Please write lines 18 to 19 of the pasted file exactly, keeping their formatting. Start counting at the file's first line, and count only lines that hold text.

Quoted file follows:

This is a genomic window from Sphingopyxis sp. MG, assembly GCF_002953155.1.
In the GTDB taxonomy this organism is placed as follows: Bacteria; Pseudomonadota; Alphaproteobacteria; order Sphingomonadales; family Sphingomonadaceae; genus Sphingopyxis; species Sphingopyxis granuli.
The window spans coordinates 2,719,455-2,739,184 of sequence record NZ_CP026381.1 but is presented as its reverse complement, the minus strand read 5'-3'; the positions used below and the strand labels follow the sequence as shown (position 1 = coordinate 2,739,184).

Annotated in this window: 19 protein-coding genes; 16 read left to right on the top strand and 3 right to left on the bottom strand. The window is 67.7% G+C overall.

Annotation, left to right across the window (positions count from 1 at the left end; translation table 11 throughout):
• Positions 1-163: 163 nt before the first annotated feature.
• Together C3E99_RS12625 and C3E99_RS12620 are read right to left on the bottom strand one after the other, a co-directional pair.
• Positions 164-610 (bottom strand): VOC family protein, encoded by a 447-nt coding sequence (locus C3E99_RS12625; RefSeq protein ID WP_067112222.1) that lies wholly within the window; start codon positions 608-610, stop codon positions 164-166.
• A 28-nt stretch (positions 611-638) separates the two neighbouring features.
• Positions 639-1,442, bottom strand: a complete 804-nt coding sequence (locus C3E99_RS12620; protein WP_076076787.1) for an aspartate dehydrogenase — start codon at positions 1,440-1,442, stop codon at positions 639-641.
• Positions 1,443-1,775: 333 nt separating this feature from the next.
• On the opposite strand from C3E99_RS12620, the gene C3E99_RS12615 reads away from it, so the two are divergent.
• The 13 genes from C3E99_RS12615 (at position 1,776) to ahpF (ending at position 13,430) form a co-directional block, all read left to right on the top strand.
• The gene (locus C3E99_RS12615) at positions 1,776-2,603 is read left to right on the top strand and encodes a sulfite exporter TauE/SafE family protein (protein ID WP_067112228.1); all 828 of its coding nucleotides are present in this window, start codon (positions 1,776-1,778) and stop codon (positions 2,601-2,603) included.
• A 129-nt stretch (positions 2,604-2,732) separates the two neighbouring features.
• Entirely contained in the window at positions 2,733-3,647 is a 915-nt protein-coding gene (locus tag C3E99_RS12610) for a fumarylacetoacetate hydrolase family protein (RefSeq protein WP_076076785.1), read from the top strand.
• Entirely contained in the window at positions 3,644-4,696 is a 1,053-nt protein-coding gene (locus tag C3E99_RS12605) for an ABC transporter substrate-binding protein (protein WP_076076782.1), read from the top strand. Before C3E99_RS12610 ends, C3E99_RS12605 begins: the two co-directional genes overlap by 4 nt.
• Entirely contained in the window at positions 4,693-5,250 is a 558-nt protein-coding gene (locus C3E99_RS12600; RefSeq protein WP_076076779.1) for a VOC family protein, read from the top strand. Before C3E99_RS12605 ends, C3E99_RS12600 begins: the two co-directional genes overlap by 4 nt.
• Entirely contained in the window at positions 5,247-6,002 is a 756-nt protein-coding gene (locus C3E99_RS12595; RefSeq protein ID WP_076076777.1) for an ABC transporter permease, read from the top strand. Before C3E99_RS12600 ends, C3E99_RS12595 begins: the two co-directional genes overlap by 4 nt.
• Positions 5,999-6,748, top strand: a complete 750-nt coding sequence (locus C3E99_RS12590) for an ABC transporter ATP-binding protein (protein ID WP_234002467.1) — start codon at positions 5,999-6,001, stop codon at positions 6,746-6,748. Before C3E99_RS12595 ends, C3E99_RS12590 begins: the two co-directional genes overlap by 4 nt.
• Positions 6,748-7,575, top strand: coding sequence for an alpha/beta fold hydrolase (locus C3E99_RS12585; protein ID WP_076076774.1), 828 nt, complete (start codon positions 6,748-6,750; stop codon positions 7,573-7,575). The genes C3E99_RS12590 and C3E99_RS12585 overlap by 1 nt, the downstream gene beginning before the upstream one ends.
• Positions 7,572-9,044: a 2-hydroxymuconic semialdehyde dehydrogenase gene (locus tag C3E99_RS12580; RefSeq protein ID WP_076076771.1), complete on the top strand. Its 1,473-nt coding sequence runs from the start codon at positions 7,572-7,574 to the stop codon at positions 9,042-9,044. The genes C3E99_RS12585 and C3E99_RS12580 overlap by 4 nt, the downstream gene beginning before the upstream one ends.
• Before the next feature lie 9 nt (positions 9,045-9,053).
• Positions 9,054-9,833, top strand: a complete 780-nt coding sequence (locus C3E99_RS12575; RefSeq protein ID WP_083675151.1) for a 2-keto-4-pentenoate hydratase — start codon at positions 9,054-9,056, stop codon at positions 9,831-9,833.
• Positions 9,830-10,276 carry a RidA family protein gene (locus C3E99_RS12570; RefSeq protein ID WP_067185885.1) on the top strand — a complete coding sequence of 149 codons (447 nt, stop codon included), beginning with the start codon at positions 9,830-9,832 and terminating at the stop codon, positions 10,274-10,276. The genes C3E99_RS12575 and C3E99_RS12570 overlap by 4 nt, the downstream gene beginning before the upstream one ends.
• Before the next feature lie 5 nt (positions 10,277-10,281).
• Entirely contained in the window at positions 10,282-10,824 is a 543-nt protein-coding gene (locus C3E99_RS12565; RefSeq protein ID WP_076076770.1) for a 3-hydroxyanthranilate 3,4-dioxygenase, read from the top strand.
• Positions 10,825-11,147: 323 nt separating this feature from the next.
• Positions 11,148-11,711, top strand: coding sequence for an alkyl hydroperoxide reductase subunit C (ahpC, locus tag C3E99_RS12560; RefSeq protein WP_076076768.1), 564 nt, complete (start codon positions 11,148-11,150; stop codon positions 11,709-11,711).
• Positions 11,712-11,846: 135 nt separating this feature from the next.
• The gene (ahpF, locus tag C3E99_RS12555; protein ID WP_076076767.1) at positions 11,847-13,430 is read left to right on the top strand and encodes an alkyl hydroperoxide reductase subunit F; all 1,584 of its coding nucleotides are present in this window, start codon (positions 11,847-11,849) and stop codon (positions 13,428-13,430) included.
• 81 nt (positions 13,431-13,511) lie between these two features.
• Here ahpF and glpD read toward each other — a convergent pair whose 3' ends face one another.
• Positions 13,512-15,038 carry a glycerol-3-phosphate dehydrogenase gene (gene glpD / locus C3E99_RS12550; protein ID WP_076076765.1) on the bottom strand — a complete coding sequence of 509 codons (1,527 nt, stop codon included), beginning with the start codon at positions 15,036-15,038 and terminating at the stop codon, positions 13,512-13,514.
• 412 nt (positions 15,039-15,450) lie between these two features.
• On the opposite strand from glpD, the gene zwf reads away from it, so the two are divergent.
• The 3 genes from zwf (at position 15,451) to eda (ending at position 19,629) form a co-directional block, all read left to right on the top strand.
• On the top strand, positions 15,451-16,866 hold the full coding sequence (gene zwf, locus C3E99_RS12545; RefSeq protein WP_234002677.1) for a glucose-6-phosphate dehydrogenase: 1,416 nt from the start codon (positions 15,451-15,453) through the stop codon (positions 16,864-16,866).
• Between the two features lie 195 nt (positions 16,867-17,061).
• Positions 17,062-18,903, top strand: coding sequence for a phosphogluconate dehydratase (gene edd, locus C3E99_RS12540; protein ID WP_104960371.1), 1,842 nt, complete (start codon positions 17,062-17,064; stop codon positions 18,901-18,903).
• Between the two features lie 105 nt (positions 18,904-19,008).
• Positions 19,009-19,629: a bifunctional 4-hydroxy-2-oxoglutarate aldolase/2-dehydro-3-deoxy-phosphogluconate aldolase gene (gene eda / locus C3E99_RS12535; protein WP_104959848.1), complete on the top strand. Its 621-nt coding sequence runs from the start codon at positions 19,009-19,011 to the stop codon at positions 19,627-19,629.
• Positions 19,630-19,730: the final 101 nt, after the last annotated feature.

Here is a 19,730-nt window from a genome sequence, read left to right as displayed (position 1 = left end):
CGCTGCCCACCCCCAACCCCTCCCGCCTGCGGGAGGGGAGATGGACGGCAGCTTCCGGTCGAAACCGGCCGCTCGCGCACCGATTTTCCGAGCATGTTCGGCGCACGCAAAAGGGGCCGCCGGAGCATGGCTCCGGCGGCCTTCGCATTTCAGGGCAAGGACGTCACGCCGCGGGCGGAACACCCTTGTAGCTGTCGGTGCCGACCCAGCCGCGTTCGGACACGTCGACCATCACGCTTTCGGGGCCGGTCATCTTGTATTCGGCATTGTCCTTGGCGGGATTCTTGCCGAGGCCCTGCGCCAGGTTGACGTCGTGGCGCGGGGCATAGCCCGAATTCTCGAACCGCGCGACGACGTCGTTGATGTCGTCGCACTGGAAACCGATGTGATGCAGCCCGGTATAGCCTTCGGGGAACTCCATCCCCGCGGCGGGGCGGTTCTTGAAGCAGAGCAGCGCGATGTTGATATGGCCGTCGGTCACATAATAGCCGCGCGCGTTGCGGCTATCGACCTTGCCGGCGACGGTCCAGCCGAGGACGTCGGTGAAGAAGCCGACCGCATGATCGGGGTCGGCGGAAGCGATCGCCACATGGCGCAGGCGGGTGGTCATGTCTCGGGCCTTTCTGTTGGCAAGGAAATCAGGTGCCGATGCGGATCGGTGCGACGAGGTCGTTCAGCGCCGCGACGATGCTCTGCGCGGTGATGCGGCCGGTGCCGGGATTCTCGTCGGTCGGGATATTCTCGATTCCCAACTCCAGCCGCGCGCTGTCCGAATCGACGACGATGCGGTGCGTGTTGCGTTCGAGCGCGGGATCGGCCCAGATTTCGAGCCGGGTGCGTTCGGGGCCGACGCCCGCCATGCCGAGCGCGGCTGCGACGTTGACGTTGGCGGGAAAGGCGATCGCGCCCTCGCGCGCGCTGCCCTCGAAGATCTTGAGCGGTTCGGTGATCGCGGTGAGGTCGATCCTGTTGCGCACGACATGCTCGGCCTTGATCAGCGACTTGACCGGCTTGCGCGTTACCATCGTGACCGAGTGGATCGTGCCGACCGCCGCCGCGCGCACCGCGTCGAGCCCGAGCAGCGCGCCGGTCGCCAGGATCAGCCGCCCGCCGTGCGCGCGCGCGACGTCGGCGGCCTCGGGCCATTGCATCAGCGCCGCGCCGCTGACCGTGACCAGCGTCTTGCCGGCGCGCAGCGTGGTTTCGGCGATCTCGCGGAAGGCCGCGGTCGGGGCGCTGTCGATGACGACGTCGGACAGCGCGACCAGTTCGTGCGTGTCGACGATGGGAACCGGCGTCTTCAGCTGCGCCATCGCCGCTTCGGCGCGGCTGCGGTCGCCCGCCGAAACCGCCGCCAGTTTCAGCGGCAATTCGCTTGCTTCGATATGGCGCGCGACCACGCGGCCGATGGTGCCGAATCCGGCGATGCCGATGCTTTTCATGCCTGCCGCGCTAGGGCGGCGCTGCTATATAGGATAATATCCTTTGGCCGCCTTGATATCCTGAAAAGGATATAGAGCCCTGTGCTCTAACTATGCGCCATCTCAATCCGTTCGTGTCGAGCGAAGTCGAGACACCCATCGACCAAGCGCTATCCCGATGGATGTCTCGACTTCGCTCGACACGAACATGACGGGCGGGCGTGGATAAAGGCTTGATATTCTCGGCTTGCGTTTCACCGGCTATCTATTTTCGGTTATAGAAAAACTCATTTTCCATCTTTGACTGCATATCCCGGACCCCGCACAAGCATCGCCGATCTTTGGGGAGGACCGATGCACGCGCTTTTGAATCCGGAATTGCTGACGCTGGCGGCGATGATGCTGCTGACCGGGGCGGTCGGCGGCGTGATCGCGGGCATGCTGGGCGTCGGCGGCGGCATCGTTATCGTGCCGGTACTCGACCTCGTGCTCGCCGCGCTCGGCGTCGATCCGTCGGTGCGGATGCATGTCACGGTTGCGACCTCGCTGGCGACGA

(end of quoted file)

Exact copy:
• Entirely contained in the window at positions 4,693-5,250 is a 558-nt protein-coding gene (locus C3E99_RS12600; RefSeq protein WP_076076779.1) for a VOC family protein, read from the top strand. Before C3E99_RS12605 ends, C3E99_RS12600 begins: the two co-directional genes overlap by 4 nt.
• Entirely contained in the window at positions 5,247-6,002 is a 756-nt protein-coding gene (locus C3E99_RS12595; RefSeq protein ID WP_076076777.1) for an ABC transporter permease, read from the top strand. Before C3E99_RS12600 ends, C3E99_RS12595 begins: the two co-directional genes overlap by 4 nt.